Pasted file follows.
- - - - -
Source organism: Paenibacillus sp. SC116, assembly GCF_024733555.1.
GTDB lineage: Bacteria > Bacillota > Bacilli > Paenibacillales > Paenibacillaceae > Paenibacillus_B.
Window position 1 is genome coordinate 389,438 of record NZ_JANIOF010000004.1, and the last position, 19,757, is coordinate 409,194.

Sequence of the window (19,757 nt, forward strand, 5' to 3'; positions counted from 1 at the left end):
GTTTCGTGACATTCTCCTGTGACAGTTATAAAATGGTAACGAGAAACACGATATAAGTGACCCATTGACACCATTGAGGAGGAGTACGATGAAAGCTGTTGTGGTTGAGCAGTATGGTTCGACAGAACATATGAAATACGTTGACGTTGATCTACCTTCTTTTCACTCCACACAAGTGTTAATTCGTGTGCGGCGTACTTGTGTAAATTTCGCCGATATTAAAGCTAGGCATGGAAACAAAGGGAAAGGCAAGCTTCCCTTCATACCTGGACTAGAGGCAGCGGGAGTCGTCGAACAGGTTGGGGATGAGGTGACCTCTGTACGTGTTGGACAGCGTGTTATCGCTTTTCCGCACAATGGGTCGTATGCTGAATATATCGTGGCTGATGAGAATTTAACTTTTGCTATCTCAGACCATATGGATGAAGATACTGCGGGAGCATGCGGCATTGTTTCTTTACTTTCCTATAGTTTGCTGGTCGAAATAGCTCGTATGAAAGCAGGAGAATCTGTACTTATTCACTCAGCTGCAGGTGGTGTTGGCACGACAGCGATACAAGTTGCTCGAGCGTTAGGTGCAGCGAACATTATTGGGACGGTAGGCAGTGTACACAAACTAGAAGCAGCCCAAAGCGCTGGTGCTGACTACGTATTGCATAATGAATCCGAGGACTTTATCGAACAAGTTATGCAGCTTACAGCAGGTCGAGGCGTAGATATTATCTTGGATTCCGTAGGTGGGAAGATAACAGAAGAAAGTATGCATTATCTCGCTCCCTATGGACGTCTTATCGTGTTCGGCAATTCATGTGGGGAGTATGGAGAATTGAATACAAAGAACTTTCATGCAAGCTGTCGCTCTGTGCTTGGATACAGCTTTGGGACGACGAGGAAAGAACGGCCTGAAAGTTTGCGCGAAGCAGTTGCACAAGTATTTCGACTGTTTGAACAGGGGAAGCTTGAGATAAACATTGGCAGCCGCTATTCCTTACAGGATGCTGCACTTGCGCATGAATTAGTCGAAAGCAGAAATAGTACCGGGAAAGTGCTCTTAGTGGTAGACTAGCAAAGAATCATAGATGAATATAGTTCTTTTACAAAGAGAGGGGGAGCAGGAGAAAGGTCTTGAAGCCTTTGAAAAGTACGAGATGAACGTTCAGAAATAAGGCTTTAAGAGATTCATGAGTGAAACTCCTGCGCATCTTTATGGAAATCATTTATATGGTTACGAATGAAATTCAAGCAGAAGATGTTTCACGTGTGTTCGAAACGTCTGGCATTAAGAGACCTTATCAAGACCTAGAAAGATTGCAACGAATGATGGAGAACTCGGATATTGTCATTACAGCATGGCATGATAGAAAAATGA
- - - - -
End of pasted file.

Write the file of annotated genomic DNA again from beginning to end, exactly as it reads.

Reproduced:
Source organism: Paenibacillus sp. SC116, assembly GCF_024733555.1.
GTDB lineage: Bacteria > Bacillota > Bacilli > Paenibacillales > Paenibacillaceae > Paenibacillus_B.
Window position 1 is genome coordinate 389,438 of record NZ_JANIOF010000004.1, and the last position, 19,757, is coordinate 409,194.

Sequence of the window (19,757 nt, forward strand, 5' to 3'; positions counted from 1 at the left end):
GTTTCGTGACATTCTCCTGTGACAGTTATAAAATGGTAACGAGAAACACGATATAAGTGACCCATTGACACCATTGAGGAGGAGTACGATGAAAGCTGTTGTGGTTGAGCAGTATGGTTCGACAGAACATATGAAATACGTTGACGTTGATCTACCTTCTTTTCACTCCACACAAGTGTTAATTCGTGTGCGGCGTACTTGTGTAAATTTCGCCGATATTAAAGCTAGGCATGGAAACAAAGGGAAAGGCAAGCTTCCCTTCATACCTGGACTAGAGGCAGCGGGAGTCGTCGAACAGGTTGGGGATGAGGTGACCTCTGTACGTGTTGGACAGCGTGTTATCGCTTTTCCGCACAATGGGTCGTATGCTGAATATATCGTGGCTGATGAGAATTTAACTTTTGCTATCTCAGACCATATGGATGAAGATACTGCGGGAGCATGCGGCATTGTTTCTTTACTTTCCTATAGTTTGCTGGTCGAAATAGCTCGTATGAAAGCAGGAGAATCTGTACTTATTCACTCAGCTGCAGGTGGTGTTGGCACGACAGCGATACAAGTTGCTCGAGCGTTAGGTGCAGCGAACATTATTGGGACGGTAGGCAGTGTACACAAACTAGAAGCAGCCCAAAGCGCTGGTGCTGACTACGTATTGCATAATGAATCCGAGGACTTTATCGAACAAGTTATGCAGCTTACAGCAGGTCGAGGCGTAGATATTATCTTGGATTCCGTAGGTGGGAAGATAACAGAAGAAAGTATGCATTATCTCGCTCCCTATGGACGTCTTATCGTGTTCGGCAATTCATGTGGGGAGTATGGAGAATTGAATACAAAGAACTTTCATGCAAGCTGTCGCTCTGTGCTTGGATACAGCTTTGGGACGACGAGGAAAGAACGGCCTGAAAGTTTGCGCGAAGCAGTTGCACAAGTATTTCGACTGTTTGAACAGGGGAAGCTTGAGATAAACATTGGCAGCCGCTATTCCTTACAGGATGCTGCACTTGCGCATGAATTAGTCGAAAGCAGAAATAGTACCGGGAAAGTGCTCTTAGTGGTAGACTAGCAAAGAATCATAGATGAATATAGTTCTTTTACAAAGAGAGGGGGAGCAGGAGAAAGGTCTTGAAGCCTTTGAAAAGTACGAGATGAACGTTCAGAAATAAGGCTTTAAGAGATTCATGAGTGAAACTCCTGCGCATCTTTATGGAAATCATTTATATGGTTACGAATGAAATTCAAGCAGAAGATGTTTCACGTGTGTTCGAAACGTCTGGCATTAAGAGACCTTATCAAGACCTAGAAAGATTGCAACGAATGATGGAGAACTCGGATATTGTCATTACAGCATGGCATGATAGAAAAATGA